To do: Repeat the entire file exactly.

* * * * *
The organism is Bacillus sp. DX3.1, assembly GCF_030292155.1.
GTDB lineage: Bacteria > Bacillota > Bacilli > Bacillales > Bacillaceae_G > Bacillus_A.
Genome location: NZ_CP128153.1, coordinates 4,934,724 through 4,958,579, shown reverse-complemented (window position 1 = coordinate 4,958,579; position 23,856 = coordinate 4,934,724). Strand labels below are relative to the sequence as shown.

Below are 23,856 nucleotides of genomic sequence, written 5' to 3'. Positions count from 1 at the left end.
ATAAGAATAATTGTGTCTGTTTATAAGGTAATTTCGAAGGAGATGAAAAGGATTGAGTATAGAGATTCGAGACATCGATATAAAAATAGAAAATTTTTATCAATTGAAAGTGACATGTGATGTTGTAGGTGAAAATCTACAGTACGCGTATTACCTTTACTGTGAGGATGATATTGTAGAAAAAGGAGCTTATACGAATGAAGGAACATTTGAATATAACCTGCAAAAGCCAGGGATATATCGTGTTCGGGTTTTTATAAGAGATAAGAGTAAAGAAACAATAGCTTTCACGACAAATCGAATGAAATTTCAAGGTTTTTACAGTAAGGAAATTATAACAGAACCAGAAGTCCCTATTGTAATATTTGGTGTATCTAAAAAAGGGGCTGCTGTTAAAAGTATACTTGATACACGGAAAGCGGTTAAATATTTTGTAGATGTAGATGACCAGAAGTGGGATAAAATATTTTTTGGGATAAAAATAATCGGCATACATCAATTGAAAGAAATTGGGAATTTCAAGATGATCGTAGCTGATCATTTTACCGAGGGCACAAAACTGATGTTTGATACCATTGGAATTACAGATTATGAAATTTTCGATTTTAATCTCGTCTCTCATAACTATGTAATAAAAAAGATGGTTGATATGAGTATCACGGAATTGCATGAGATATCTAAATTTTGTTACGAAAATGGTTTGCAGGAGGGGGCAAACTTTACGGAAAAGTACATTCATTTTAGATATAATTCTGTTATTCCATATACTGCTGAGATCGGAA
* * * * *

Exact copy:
The organism is Bacillus sp. DX3.1, assembly GCF_030292155.1.
GTDB lineage: Bacteria > Bacillota > Bacilli > Bacillales > Bacillaceae_G > Bacillus_A.
Genome location: NZ_CP128153.1, coordinates 4,934,724 through 4,958,579, shown reverse-complemented (window position 1 = coordinate 4,958,579; position 23,856 = coordinate 4,934,724). Strand labels below are relative to the sequence as shown.

Below are 23,856 nucleotides of genomic sequence, written 5' to 3'. Positions count from 1 at the left end.
ATAAGAATAATTGTGTCTGTTTATAAGGTAATTTCGAAGGAGATGAAAAGGATTGAGTATAGAGATTCGAGACATCGATATAAAAATAGAAAATTTTTATCAATTGAAAGTGACATGTGATGTTGTAGGTGAAAATCTACAGTACGCGTATTACCTTTACTGTGAGGATGATATTGTAGAAAAAGGAGCTTATACGAATGAAGGAACATTTGAATATAACCTGCAAAAGCCAGGGATATATCGTGTTCGGGTTTTTATAAGAGATAAGAGTAAAGAAACAATAGCTTTCACGACAAATCGAATGAAATTTCAAGGTTTTTACAGTAAGGAAATTATAACAGAACCAGAAGTCCCTATTGTAATATTTGGTGTATCTAAAAAAGGGGCTGCTGTTAAAAGTATACTTGATACACGGAAAGCGGTTAAATATTTTGTAGATGTAGATGACCAGAAGTGGGATAAAATATTTTTTGGGATAAAAATAATCGGCATACATCAATTGAAAGAAATTGGGAATTTCAAGATGATCGTAGCTGATCATTTTACCGAGGGCACAAAACTGATGTTTGATACCATTGGAATTACAGATTATGAAATTTTCGATTTTAATCTCGTCTCTCATAACTATGTAATAAAAAAGATGGTTGATATGAGTATCACGGAATTGCATGAGATATCTAAATTTTGTTACGAAAATGGTTTGCAGGAGGGGGCAAACTTTACGGAAAAGTACATTCATTTTAGATATAATTCTGTTATTCCATATACTGCTGAGATCGGAA